Can a Propane Tank Freeze?

Frozen house
If you rely on propane to keep your home warm and comfortable, you need to know your tank will continue to deliver the service you require of it all winter long. While most homeowners know the importance of regular preventative maintenance for a propane furnace, the tank itself is often overlooked. This can lead to increased risk of failure during the coldest months when your propane tank — and your family — are most vulnerable.

When Does Propane Gas Freeze?

The freezing point of propane is -44˚F. While it’s highly unlikely that temperatures in Virginia will dip this low, your main concern during the winter months isn’t the outside temperature or the wind-chill — it’s the absence of vapor pressure in your tank.

Like all liquids, propane expands when hot and contracts in the cold. This means when the temperature drops, the volume of liquid propane in your tank shrinks along with it. This causes a loss of pressure. Without adequate pressure, propane can’t be fed into your burner, which means poorer performance and, in some cases, a loss of heat altogether.

 propane tank

Preventing Propane Tank Failure in Freezing Water

The single best thing you can do to protect your propane tank in freezing temperatures is to keep it full. A full tank ensures enough vapor pressure is being produced for your system to continue operating normally. A full tank also reduces the risk of condensation buildup, which can contaminate liquid propane.
Other things you can do to protect your propane tank from the cold include:

  • Keeping it free of snow. Snow buildup can prevent sunlight from warming your tank and potentially make the problem worse. For this reason, it’s also best to avoid the use of both commercial and homemade heating blankets.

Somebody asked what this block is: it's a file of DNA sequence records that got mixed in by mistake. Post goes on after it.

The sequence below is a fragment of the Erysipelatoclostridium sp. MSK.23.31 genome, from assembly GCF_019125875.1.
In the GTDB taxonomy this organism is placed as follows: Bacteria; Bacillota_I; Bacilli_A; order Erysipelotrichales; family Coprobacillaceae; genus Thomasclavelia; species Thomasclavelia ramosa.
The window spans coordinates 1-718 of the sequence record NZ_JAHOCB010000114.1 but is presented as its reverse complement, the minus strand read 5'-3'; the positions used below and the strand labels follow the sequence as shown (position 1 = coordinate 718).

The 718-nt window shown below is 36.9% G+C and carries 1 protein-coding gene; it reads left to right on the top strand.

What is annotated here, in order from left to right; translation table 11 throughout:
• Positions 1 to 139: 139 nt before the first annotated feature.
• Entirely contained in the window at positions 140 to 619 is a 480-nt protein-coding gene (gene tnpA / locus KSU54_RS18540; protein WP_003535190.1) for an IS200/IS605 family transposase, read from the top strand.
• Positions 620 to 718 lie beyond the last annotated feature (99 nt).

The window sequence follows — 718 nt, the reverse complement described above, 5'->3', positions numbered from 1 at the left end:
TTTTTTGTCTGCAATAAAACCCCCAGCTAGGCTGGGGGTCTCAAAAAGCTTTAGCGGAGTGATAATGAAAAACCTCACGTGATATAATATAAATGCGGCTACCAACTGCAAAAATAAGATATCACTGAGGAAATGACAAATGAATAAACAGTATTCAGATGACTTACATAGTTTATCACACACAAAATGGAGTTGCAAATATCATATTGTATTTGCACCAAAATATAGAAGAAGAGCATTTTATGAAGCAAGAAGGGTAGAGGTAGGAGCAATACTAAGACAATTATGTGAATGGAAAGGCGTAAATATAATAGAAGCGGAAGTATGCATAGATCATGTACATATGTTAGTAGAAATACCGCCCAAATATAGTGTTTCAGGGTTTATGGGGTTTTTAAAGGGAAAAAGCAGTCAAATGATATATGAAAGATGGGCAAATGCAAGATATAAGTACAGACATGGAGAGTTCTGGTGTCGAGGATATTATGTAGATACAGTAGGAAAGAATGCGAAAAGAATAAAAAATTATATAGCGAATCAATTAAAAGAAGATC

• Turning your thermostat down. It may seem counterintuitive, but if your furnace is constantly running at capacity, there will be less time for pressure to build up in your propane tank, and performance will suffer.

Simply being mindful of your propane tank when temperatures drop is the best way to avoid a problem. Foster Fuels can help you put together a refueling schedule based on your home’s propane use that will keep your tank topped up at all times. To learn more, contact us today.

2 thoughts on “Can a Propane Tank Freeze?”

  1. Deb Pearl says:

    My husband and I moved into a home with a propane tank and we have been wondering if it could ever freeze on us. That is good to know that the freezing point of propane is -44 degrees Fahrenheit. I don’t think it will ever get that cold where we live. Thank you for the information!

  2. carl newton says:

    if the tank level is low and the temp outside is cold you can have low pressure in the system causing a low flame on burners. I have seen this happen with tanks for gas logs that would not burn well or at all. If you have LP tanks and the cold cold temps are coming make sure you get the tanks filled before you need it. Snow and ice can cause power line to get taken down and you have no power to your house at least your logs might work.

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